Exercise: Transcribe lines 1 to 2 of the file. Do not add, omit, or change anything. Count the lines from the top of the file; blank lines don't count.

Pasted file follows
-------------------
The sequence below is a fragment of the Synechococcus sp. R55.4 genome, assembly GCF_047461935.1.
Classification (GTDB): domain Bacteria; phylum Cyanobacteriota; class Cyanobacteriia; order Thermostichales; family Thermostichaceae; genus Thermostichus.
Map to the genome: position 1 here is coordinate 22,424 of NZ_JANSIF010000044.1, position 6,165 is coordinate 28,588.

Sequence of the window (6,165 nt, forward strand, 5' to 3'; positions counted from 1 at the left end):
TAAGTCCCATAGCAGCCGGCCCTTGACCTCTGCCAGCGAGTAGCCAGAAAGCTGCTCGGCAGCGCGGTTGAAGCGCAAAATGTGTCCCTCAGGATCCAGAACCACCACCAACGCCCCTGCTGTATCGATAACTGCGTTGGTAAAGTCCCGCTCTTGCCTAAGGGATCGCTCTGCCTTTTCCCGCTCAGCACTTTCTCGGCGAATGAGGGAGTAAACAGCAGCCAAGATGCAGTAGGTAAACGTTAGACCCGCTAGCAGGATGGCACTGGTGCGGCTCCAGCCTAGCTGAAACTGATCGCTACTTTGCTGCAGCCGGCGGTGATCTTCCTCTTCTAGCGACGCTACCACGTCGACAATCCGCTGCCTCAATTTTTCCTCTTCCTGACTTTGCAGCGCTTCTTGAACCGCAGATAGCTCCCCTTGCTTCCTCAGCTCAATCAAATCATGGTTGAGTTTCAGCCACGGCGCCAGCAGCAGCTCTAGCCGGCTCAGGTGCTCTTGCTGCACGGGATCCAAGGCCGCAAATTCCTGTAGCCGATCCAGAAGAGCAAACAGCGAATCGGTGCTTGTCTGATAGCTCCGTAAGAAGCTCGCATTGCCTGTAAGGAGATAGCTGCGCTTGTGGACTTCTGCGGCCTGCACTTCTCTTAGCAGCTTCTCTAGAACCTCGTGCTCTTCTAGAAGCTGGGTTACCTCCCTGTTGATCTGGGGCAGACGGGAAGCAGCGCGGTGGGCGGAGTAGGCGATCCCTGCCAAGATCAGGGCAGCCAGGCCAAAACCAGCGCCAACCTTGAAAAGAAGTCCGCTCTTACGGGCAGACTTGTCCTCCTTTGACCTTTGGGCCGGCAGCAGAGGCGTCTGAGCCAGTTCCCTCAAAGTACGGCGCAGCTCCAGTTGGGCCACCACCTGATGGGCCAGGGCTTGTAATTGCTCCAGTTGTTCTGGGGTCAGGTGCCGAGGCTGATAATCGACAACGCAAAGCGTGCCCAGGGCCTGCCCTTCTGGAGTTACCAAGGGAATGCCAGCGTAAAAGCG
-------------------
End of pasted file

The sequence below is a fragment of the Synechococcus sp. R55.4 genome, assembly GCF_047461935.1.
Classification (GTDB): domain Bacteria; phylum Cyanobacteriota; class Cyanobacteriia; order Thermostichales; family Thermostichaceae; genus Thermostichus.